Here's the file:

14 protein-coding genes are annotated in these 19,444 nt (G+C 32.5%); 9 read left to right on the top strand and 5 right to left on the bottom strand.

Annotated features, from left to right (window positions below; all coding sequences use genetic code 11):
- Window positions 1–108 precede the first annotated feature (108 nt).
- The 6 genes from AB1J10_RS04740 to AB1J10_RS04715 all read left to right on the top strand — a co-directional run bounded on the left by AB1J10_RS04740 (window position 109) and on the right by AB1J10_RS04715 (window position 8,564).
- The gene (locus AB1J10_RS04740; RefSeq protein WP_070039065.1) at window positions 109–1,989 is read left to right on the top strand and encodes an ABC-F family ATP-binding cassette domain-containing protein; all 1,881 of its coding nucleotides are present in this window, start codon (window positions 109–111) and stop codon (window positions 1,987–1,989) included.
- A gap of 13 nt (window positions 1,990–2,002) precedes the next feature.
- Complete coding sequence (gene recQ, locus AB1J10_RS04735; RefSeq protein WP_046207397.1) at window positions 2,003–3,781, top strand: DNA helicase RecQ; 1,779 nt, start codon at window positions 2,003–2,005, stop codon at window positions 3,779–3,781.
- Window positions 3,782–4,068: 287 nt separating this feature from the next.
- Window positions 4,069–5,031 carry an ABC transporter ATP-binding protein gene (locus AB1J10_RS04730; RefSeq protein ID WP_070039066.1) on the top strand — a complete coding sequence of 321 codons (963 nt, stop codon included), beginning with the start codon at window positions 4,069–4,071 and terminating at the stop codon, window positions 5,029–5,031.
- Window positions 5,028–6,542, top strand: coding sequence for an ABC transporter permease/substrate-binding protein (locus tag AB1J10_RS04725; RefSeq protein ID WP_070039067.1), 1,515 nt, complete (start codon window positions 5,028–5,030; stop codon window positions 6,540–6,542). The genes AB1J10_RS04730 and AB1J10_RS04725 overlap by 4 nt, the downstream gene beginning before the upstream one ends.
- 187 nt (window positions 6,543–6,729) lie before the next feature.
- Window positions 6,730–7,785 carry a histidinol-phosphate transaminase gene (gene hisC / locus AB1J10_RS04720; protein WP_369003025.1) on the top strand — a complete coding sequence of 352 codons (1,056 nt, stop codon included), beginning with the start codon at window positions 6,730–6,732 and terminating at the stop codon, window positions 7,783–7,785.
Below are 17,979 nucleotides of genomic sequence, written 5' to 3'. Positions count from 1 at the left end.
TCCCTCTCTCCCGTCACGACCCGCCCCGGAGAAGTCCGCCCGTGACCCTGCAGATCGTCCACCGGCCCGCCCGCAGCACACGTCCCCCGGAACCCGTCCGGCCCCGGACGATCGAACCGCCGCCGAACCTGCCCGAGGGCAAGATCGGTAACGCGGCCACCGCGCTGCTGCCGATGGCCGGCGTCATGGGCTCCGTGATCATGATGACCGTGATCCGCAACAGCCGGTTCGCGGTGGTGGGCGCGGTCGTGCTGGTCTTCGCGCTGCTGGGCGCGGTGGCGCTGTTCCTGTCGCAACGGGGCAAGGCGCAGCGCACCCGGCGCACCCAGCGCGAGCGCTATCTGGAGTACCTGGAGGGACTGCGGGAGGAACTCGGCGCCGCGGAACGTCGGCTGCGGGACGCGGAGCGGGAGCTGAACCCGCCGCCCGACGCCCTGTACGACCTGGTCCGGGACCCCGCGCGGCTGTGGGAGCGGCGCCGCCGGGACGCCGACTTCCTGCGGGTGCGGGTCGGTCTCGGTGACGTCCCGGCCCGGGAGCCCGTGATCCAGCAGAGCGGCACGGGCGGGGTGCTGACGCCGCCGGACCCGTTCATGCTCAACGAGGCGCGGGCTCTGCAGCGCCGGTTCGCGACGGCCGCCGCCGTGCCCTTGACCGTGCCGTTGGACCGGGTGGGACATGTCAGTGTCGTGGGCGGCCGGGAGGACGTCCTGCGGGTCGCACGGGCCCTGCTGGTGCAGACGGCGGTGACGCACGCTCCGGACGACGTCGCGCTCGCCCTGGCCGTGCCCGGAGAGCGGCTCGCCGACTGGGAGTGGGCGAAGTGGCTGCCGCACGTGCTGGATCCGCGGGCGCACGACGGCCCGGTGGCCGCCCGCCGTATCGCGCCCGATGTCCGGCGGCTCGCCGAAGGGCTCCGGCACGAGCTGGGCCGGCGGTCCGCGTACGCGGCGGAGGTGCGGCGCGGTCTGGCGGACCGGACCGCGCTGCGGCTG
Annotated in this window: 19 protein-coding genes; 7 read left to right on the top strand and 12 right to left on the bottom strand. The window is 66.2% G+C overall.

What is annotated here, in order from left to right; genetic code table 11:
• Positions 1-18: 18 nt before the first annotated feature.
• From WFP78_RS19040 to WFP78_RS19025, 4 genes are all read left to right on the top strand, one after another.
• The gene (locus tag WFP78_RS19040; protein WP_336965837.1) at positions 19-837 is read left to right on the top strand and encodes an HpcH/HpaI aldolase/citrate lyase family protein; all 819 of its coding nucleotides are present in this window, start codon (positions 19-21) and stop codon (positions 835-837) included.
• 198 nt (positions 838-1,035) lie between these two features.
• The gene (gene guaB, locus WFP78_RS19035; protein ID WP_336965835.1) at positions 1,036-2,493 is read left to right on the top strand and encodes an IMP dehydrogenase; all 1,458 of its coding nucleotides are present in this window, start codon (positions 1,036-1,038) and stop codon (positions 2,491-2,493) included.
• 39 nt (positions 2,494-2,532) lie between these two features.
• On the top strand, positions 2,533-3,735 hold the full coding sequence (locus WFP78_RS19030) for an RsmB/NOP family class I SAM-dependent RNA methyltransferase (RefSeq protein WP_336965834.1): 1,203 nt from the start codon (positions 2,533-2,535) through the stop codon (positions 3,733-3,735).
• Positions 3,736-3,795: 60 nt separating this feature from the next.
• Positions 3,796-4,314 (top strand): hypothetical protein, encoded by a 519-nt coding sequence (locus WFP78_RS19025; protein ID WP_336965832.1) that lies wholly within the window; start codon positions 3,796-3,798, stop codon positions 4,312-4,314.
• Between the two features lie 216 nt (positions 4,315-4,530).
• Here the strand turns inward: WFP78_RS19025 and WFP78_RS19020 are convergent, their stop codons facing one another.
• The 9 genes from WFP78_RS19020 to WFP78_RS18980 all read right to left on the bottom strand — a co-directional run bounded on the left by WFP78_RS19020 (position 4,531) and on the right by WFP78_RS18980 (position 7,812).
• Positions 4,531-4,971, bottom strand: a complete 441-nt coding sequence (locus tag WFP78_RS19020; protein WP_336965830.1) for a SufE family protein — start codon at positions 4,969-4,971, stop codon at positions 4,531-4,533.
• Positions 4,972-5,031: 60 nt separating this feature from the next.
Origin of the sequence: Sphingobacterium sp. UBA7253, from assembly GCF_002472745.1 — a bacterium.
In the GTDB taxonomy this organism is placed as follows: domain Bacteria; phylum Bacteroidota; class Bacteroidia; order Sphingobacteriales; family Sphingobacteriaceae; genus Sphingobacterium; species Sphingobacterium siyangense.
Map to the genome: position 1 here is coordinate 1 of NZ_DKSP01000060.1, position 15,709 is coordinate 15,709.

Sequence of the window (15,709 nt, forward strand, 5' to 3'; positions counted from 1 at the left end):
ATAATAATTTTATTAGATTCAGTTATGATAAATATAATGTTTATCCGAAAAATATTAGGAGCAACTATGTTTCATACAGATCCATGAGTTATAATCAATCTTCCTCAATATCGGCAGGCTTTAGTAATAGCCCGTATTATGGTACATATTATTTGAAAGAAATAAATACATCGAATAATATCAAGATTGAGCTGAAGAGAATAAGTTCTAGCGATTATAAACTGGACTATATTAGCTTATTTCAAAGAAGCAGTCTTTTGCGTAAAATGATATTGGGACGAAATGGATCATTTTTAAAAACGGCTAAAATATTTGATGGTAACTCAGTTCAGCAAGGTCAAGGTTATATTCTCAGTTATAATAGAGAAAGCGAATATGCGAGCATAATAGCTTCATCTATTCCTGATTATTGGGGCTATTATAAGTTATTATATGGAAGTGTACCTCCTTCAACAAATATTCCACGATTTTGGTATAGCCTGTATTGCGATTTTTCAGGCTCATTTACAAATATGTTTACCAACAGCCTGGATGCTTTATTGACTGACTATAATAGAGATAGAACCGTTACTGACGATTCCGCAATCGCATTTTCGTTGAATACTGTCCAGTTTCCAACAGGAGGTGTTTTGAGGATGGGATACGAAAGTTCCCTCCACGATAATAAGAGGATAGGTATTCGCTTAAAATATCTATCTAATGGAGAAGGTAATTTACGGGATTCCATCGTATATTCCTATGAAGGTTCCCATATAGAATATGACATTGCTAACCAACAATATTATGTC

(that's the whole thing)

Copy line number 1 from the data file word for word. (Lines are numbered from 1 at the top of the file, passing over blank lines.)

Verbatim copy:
14 protein-coding genes are annotated in these 19,444 nt (G+C 32.5%); 9 read left to right on the top strand and 5 right to left on the bottom strand.